So, after twenty seven years in the USA, I will be returning to live in the UK this summer. Gulp. Instead of an expat I'll be a repat, otherwise known as a fish out of water. They say repatriation is harder than moving away in the first place and I'm not about to argue with that. Returning to the US after decades in the UK, author Bill Bryson chronicled his confusion superbly in the 1999 book I'm a Stranger Here Myself. On returning to the States, he found that
Coming back to your native land after an absence of many years is a surprisingly unsettling business, a little like waking up from a long coma.
It won't be entirely new to me as I've been travelling back to Blighty at least once a year and keeping up to date(ish). In 2006 my book Rules, Britannia; An Insider's Guide to the United Kingdom came out, but 10 years down the line, there are lots of new things I'm going to have to master. Having an English accent surprisingly adds to the stress in certain situations. Inspecting coins and notes before you hand them over in a shop is all very well when you have a foreign accent, but you look a bit slow when you're supposed to be a native. To quote the maestro (Bryson) once again,
Time, you discover, has wrought changes that leave you feeling mildly foolish and out of touch.This is especially true when you try to buy something with a 50p that has been out of circulation for some years!
When I left England, there was no Internet, cell phones were the size of micro-waves and couldn't be used for anything other than verbal communication, and self-check-outs, mercifully, had yet to be invented. All this new technology brought about new vocabulary and it wasn't always the same on each side of the Pond. "Dongle" isn't as widely used in the US and I must admit, it'll be a while before I can say it without giggling. American wireless phones are typically called "cell phones" rather than mobile phones, although that difference won't throw a conversation too far off course. And it's not limited to technology; I recently used the word "sectional" in conversation with an English friend and she hadn't a clue what I meant. When I left England, sectionals, otherwise known as corner sofas, weren't really a trend so I never knew the British English word for one.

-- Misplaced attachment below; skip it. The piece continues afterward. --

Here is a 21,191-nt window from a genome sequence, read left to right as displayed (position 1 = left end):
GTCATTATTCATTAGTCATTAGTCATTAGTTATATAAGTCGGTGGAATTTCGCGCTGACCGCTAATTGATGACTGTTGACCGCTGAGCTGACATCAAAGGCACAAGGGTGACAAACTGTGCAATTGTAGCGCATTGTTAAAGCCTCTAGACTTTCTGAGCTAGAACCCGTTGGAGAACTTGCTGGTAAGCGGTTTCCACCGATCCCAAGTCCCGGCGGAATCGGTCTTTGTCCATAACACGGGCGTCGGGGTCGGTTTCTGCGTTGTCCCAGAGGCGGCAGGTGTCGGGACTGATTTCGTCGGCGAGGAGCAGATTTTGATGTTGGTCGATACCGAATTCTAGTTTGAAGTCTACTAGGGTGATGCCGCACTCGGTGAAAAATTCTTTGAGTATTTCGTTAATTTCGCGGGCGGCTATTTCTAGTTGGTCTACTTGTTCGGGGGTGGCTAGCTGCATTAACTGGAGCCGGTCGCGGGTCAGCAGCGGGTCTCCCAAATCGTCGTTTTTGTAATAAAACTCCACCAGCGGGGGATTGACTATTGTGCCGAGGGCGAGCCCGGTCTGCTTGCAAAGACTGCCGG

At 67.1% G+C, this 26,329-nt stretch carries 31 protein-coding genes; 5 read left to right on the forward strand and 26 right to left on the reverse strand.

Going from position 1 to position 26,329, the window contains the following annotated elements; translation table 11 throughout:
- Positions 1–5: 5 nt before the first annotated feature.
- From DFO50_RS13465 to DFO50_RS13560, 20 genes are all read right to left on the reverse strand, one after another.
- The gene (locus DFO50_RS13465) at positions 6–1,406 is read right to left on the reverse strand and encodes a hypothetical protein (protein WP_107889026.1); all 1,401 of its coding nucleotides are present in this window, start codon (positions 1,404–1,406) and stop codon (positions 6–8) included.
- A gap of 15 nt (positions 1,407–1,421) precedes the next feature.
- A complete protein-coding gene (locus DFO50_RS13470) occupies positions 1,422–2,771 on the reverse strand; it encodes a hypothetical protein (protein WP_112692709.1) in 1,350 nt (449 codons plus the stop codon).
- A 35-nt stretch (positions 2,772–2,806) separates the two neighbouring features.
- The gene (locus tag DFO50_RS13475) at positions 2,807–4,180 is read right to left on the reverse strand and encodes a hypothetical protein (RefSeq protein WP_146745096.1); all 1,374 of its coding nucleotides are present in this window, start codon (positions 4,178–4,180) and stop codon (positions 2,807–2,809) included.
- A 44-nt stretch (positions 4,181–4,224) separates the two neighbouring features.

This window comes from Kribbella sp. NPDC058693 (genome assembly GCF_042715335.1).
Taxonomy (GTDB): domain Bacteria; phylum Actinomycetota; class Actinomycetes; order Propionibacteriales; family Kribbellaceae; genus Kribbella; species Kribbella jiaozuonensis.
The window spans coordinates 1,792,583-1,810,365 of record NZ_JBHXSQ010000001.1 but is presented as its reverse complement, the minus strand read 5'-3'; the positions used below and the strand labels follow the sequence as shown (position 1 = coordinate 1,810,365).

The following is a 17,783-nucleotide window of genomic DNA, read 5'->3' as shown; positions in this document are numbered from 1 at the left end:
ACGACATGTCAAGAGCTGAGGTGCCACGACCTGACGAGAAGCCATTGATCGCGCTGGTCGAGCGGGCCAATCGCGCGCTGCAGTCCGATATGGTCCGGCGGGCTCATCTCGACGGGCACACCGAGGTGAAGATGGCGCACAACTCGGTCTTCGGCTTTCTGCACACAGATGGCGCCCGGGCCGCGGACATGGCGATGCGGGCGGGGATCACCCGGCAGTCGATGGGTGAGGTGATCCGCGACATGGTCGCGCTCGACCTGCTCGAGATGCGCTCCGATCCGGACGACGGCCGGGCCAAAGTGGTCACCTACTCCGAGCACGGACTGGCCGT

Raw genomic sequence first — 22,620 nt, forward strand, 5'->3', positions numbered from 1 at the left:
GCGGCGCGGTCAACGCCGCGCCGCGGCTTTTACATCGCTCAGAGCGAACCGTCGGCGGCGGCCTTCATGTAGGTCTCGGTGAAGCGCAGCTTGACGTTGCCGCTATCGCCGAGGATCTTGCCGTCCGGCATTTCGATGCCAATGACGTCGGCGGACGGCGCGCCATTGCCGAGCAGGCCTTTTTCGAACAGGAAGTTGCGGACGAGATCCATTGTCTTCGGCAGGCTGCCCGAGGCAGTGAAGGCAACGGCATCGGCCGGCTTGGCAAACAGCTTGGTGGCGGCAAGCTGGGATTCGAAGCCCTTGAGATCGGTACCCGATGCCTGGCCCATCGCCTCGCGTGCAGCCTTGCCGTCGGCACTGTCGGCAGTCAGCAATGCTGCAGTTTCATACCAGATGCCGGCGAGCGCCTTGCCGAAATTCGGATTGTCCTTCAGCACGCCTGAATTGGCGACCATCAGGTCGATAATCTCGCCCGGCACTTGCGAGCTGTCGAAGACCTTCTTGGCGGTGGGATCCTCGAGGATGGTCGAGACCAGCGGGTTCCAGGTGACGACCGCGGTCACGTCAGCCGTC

Back in the day, we had one bin for all the rubbish. Few people were composting and virtually no one was recycling; local councils certainly weren't getting involved. It's going to be interesting to see how many fines I can rack up before I get it right, although the Brexit situation might ease the problem. Apparently some local councils currently have five or more bin requirements in an attempt to comply with the European Union Waste Framework Directive. Who knows what the post-Brexit bin situation will be?
And I can't even think about British television. While I salivate over all the good drama and documentaries I'll have at my fingertips, I'll admit I'm slightly apprehensive about accessing them. Again, when I left, there were five channels. Wiki tells me that there are now over four hundred and eighty! When someone says she's going to Plus 1 something, I never really know what that means and I have no idea who most of the celebs are. Thank goodness for staples like Corrie and Phil Schofield.Suggest a correction